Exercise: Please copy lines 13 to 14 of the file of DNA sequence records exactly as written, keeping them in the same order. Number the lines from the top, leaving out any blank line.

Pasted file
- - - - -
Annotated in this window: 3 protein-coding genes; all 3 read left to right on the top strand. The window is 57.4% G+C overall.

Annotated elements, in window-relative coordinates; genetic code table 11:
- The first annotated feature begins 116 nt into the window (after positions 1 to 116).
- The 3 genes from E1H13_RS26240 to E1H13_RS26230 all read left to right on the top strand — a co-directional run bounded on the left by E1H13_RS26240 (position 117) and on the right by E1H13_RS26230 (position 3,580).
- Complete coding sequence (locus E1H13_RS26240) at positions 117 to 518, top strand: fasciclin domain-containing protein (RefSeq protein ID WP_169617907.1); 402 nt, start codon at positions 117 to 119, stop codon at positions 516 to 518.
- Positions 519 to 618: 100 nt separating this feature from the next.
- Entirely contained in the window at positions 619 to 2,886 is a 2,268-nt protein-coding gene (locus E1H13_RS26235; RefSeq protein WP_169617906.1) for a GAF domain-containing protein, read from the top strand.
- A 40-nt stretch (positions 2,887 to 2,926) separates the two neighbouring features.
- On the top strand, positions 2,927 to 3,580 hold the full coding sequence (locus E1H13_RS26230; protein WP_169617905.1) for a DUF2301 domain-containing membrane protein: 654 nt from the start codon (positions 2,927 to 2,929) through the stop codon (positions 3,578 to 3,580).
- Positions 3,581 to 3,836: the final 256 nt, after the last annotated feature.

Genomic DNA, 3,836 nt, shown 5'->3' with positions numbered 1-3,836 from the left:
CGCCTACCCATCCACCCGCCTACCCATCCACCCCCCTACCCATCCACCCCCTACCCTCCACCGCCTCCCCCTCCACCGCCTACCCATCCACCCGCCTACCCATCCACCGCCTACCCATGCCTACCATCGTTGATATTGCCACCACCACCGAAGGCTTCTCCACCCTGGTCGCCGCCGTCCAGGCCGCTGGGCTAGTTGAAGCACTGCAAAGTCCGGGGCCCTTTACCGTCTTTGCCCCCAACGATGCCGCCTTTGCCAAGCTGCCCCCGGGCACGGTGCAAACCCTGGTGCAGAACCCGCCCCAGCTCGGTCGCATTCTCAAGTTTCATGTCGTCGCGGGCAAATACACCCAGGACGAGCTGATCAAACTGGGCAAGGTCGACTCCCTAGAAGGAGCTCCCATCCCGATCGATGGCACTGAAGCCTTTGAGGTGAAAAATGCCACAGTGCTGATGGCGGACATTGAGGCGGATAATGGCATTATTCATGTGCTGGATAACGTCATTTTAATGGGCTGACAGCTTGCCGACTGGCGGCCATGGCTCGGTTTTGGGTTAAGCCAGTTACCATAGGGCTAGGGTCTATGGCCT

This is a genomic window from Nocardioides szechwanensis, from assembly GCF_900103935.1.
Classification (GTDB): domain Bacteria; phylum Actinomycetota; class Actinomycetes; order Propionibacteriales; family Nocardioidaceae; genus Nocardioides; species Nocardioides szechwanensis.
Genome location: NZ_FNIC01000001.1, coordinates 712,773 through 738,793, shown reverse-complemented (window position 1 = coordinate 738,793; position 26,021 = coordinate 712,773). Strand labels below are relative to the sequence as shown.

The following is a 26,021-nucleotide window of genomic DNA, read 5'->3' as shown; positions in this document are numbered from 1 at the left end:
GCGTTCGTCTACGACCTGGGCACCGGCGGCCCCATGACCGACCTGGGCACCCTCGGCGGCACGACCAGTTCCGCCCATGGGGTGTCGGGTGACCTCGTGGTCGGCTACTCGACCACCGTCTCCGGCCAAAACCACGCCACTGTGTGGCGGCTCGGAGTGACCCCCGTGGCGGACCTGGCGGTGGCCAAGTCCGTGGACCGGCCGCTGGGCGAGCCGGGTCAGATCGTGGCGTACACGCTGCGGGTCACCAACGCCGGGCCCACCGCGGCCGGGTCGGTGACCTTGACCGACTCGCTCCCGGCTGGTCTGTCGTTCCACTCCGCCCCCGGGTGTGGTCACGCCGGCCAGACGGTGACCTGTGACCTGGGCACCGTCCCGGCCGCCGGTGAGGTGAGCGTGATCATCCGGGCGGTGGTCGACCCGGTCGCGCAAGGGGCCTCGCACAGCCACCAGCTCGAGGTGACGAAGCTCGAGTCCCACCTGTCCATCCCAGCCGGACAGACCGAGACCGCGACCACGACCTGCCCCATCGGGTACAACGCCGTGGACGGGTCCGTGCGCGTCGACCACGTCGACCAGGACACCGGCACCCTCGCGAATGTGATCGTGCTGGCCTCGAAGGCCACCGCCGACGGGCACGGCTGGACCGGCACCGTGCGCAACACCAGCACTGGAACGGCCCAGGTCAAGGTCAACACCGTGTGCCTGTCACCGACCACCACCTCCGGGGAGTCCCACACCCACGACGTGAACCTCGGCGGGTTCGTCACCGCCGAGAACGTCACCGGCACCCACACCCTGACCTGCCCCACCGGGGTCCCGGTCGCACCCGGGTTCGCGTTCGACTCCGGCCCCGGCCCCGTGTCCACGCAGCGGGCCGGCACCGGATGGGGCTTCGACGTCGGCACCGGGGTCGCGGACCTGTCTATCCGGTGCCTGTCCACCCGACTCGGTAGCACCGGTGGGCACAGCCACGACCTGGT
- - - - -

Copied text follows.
This is a genomic window from Nocardioides szechwanensis, from assembly GCF_900103935.1.
Classification (GTDB): domain Bacteria; phylum Actinomycetota; class Actinomycetes; order Propionibacteriales; family Nocardioidaceae; genus Nocardioides; species Nocardioides szechwanensis.